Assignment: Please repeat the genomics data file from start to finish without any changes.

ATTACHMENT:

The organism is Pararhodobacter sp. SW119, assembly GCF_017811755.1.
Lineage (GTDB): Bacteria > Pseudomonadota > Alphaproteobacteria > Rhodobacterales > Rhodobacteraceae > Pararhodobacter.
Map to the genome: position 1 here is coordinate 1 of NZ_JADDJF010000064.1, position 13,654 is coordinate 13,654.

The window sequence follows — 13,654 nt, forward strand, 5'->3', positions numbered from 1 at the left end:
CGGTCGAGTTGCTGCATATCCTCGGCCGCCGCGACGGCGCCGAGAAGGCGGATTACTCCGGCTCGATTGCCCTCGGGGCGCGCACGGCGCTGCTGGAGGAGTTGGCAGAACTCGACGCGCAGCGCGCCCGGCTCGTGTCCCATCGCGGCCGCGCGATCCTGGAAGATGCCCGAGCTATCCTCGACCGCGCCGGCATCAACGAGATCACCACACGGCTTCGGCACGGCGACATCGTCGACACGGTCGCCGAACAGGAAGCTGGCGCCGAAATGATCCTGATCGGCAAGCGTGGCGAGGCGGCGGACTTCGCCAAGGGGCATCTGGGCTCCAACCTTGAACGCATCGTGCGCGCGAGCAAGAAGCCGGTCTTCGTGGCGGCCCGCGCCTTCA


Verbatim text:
The organism is Pararhodobacter sp. SW119, assembly GCF_017811755.1.
Lineage (GTDB): Bacteria > Pseudomonadota > Alphaproteobacteria > Rhodobacterales > Rhodobacteraceae > Pararhodobacter.
Map to the genome: position 1 here is coordinate 1 of NZ_JADDJF010000064.1, position 13,654 is coordinate 13,654.

The window sequence follows — 13,654 nt, forward strand, 5'->3', positions numbered from 1 at the left end:
CGGTCGAGTTGCTGCATATCCTCGGCCGCCGCGACGGCGCCGAGAAGGCGGATTACTCCGGCTCGATTGCCCTCGGGGCGCGCACGGCGCTGCTGGAGGAGTTGGCAGAACTCGACGCGCAGCGCGCCCGGCTCGTGTCCCATCGCGGCCGCGCGATCCTGGAAGATGCCCGAGCTATCCTCGACCGCGCCGGCATCAACGAGATCACCACACGGCTTCGGCACGGCGACATCGTCGACACGGTCGCCGAACAGGAAGCTGGCGCCGAAATGATCCTGATCGGCAAGCGTGGCGAGGCGGCGGACTTCGCCAAGGGGCATCTGGGCTCCAACCTTGAACGCATCGTGCGCGCGAGCAAGAAGCCGGTCTTCGTGGCGGCCCGCGCCTTCA